London: Investigators were on Saturday searching for the cause of the fire onboard a 787 Dreamliner parked at London's Heathrow airport, which raises further questions about the safety of Boeing's next-generation jet.
A team from Britain's Air Accident Investigation Board (AAIB) was deployed following the blaze on Friday afternoon on the Ethiopian Airlines plane, which was fortunately empty at the time.
"The aircraft was moved to a secure hangar early this morning. The investigation is ongoing," a spokesman for the AAIB, an agency of the Department of Transport, told AFP.
Television pictures showed burn marks on the top of the plane near the back, just in front of the vertical stabiliser.
The US Federal Aviation Administration (FAA) said it had also sent an official to support the work of the US National Transportation Safety Board (NTSB) in Britain.
A spokesman for Ethiopian Airlines said it was investigating the incident but had no plans to ground its fleet of four 787 Dreamliners.
"Ethiopia's Dreamliners will continue to fly," Hailu Teklehaimanot told AFP in Addis Ababa.
"The incident at Heathrow is not being treated as flight related as the incident happened after being grounded for eight hours."
The fire is a blow for Boeing, which had to temporarily withdraw the Dreamliner from service earlier this year after concerns that batteries on board could cause fires.
The US aviation giant has since rolled out modifications it said would ensure the planes were safe.
Boeing's shares closed 4.7 percent lower at $101.87 in New York trading on Friday, clawing back from a dive of more than seven percent.
Heathrow shut down for 90 minutes after the incident, and the world's busiest international passenger air hub was still reporting knock-on delays on Saturday.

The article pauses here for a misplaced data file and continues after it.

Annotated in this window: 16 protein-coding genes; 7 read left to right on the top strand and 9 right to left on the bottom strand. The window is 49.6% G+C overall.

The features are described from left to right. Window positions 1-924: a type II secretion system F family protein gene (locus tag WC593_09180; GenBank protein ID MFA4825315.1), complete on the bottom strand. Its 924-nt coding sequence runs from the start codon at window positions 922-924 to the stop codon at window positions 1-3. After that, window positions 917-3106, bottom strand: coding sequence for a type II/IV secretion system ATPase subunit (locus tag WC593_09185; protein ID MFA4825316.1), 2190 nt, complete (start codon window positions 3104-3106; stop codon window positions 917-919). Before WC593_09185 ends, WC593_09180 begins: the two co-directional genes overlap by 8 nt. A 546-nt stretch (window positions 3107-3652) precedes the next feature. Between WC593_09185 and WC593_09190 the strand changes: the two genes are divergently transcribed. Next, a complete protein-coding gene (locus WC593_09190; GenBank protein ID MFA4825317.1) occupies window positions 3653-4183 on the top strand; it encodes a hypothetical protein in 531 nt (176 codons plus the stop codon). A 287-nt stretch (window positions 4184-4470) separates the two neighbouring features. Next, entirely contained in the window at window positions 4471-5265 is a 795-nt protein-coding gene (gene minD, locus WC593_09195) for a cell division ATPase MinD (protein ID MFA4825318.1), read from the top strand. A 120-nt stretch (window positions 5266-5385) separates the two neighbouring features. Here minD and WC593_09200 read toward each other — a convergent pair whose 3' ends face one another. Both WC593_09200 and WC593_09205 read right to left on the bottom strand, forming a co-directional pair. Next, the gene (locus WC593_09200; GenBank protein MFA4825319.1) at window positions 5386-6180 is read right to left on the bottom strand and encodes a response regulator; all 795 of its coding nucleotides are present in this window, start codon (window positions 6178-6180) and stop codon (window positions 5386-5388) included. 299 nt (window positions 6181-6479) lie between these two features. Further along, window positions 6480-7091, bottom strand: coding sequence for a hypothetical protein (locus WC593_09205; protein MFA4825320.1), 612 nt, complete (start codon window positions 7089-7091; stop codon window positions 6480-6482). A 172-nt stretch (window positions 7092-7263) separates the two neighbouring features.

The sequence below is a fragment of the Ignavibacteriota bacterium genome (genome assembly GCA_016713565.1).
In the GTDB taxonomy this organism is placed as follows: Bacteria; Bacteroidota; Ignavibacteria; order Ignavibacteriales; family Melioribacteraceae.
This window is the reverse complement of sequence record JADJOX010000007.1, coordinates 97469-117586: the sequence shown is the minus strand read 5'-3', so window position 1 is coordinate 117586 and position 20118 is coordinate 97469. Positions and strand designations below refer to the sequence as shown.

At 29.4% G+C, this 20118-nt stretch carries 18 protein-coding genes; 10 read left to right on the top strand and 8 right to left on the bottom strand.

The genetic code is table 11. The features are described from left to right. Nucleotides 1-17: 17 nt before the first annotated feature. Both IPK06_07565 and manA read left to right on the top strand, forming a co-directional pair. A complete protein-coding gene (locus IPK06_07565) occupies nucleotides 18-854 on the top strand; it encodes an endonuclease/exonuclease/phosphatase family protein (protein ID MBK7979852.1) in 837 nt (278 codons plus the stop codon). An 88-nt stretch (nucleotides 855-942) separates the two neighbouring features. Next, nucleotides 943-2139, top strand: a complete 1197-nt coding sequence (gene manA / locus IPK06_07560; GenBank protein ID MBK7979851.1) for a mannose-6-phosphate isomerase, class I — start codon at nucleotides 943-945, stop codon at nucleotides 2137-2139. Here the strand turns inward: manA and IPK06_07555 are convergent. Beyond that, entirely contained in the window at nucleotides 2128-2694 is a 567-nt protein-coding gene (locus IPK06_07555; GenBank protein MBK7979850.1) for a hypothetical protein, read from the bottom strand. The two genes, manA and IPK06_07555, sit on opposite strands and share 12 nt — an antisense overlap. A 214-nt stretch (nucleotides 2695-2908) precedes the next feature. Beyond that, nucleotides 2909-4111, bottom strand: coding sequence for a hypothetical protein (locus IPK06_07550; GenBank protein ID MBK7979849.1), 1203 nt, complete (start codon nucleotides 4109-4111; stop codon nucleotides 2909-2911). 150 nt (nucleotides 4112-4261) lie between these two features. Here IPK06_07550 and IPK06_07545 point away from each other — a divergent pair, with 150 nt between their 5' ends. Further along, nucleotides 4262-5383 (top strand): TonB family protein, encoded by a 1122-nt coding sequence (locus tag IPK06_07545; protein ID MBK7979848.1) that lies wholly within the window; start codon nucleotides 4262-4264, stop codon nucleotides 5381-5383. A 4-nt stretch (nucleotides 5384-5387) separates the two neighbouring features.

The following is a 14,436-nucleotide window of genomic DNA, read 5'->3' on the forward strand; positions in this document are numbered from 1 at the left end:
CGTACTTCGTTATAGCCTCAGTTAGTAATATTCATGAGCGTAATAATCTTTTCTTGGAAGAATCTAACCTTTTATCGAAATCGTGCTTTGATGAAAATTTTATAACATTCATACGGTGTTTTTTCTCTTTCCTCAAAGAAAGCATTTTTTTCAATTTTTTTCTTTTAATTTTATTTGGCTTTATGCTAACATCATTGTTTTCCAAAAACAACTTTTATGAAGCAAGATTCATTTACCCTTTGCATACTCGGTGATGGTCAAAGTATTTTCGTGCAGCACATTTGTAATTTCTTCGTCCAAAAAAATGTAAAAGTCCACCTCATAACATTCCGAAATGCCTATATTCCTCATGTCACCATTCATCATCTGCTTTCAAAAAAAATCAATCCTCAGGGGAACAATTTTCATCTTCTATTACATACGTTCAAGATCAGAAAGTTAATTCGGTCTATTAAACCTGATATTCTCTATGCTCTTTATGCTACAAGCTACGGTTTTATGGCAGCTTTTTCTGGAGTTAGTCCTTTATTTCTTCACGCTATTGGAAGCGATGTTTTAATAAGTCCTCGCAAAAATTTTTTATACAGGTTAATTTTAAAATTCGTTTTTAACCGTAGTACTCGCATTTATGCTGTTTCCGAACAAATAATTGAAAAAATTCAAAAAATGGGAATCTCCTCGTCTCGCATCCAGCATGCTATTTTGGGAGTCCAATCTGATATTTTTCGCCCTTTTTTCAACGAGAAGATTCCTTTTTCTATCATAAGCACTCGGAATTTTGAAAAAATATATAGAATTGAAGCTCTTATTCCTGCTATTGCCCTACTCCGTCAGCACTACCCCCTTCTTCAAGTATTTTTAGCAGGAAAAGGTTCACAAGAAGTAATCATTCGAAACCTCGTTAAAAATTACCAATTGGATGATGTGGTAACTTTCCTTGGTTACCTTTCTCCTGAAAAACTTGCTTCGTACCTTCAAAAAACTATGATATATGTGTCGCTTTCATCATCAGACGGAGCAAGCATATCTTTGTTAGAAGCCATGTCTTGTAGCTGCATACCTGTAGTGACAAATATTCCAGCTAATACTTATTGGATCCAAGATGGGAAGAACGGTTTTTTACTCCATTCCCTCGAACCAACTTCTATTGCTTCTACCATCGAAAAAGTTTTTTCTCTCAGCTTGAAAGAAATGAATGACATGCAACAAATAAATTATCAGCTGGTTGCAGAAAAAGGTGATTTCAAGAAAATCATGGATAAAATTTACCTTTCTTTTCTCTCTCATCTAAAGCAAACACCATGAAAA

"The airport is fully operational but with some flight delays and cancellations," Heathrow said in a statement.
A spokeswoman told AFP that about 40 flights had been cancelled throughout the day, largely due to aircraft being out of place, but said delays to other flights were "minimal".
In a separate incident on Friday, another Dreamliner flying from Manchester to Florida was forced to turn back after experiencing a "technical issue" after take-off.
It was operated by Thomson Airways, which had only three days earlier become the first British airline to fly the plane.
The airline stressed the diversion was a "precautionary measures", adding: "Passengers have disembarked and our dedicated team of engineers are now inspecting the aircraft."
A global grounding order on the Dreamliner was issued in January after lithium-ion batteries overheated on two different jets, with one of them catching fire while the aircraft was parked.
Boeing has not been able to identify the root cause of the problems -- a source of major embarrassment to the company -- but said its modifications would prevent the problems reoccurring.
In April, an Ethiopian Airlines Dreamliner -- reported to be the same plane that caught fire at Heathrow -- flew from Addis Ababa to Nairobi on the first commercial flight since the grounding.
But the planes have been dogged by problems, with a string of flights worldwide cancelled or diverted due to mechanical issues.